In today’s episode of Creating Real Marriage that Last, we discuss what happens when Millennials run the workplace. A lot of the millennials are really good at stuff I don’t know anything about. But I’m learning that if I want to continue to be effective, I have to let them teach me. When I’m working with a Millennial, I start from a position of humility. I say something like, “Hey, I noticed you’re really good at this. Can you explain this to me?” When you ask for help, Millennials are really eager to show you what they know. They also want to find out if you’re the real deal. I learned that during my time with Kairos. From authenticity comes the opportunity for ministry.
Today on Creating Real Marriages that Last, we talk about the importance of not forgetting about the future. Sometimes we get so overwhelmed by the never-ending list of things we have to do right now, that we literally forget there’s a tomorrow. You also have to balance looking ahead at the future with investing in your relationships now—especially with your spouse. We also discuss how to bring up conversations about the future (finances, funerals, etc.) with your spouse.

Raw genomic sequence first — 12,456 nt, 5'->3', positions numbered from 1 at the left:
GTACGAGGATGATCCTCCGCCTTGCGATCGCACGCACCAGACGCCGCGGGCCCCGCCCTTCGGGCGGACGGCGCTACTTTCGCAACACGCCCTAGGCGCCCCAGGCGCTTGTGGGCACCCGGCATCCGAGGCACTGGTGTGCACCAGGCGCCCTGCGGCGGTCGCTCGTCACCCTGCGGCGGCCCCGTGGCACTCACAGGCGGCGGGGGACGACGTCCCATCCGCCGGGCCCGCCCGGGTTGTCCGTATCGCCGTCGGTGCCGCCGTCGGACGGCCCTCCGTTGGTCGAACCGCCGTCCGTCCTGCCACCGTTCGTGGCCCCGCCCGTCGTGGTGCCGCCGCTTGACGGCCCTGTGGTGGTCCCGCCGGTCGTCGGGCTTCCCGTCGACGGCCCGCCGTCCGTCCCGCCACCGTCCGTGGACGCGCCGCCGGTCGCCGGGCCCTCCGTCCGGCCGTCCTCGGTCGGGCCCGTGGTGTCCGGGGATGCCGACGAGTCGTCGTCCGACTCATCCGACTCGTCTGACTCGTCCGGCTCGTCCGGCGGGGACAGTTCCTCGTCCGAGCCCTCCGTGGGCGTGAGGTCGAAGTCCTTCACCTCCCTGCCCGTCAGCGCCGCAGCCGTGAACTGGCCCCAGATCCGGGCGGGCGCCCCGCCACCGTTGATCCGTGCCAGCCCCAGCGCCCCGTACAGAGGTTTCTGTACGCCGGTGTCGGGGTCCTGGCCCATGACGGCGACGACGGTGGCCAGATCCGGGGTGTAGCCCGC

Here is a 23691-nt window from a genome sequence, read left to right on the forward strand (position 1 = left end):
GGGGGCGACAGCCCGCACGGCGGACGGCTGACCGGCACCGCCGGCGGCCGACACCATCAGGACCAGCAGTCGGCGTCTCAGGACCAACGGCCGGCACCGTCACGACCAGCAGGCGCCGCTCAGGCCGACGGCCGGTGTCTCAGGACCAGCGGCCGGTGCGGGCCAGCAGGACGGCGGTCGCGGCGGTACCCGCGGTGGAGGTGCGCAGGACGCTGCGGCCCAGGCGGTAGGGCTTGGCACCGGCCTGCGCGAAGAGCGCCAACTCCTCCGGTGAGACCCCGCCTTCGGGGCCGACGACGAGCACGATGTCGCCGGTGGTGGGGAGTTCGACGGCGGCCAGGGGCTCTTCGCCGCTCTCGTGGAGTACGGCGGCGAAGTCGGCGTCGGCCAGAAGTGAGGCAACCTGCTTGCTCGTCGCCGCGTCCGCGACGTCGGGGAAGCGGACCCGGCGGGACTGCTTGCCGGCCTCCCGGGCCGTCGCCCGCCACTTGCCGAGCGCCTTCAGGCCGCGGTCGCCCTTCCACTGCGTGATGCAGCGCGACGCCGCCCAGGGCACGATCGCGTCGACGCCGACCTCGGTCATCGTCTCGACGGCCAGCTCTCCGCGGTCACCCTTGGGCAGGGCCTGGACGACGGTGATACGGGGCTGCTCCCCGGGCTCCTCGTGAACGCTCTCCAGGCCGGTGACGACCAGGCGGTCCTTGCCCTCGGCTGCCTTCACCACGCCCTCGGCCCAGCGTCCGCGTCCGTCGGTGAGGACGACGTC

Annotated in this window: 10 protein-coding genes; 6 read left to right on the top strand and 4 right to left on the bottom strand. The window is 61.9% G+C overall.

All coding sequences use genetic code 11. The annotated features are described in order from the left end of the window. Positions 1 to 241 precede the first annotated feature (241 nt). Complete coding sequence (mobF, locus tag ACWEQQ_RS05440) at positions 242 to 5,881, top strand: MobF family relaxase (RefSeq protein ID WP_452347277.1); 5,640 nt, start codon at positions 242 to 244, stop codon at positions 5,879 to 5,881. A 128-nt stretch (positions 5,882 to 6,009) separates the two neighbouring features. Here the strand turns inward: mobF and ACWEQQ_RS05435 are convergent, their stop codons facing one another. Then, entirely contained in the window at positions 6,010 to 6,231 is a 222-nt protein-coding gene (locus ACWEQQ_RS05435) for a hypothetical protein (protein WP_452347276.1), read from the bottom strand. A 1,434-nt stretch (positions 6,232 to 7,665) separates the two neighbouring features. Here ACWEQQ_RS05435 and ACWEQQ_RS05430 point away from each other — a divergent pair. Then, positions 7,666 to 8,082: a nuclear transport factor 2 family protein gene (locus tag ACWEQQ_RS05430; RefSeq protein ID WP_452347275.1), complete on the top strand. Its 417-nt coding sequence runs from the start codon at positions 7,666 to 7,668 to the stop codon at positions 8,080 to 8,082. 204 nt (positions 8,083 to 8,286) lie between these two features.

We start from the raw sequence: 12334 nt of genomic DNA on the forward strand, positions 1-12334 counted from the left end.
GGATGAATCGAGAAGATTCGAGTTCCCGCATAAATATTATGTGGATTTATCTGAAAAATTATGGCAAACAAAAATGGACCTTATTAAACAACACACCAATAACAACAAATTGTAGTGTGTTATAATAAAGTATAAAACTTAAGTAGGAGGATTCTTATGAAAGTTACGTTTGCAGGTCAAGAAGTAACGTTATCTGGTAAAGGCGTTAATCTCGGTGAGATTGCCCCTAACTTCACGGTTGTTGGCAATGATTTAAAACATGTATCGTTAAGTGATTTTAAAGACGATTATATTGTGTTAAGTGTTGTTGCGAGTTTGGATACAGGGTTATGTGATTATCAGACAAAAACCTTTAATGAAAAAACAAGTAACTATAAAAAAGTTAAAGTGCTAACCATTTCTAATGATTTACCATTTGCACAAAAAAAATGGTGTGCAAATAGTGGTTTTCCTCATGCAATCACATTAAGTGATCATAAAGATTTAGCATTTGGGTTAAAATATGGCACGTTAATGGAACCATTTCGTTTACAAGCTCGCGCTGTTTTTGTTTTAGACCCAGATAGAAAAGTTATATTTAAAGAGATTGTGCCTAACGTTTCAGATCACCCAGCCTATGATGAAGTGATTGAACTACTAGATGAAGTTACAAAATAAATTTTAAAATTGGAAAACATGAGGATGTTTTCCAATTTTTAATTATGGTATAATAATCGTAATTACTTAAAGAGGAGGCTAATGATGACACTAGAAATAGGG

Today on Creating Real Marriages that Last, we’re talking about the priceless gift of your full attention. If you’re spending time with your spouse or your children, and you’re trying to do something else at the same time, you’re not giving them your full attention. It’s not possible to multitask and do multiple things well at the same time. So, we talk about how to communicate with those you love and give them the gift of your full attention.
Today on Creating Real Marriages that Last, we discuss two great lies we’ve been told by our culture. The first lie is we can be anything we want to be. The reality is that there are things you’re good at and things you’re not, and that’s OK. We all have limits. The second lie is that you can be anything you want to be if you just work for it. That’s not true either. I’m never going to be a talented musician simply by practicing. It’s not my gift. If I were to work really hard at it, I’d just end up feeling drained and disappointed. Your gifts come easily to you, and often it’s someone else who points out those things that you’re really good at.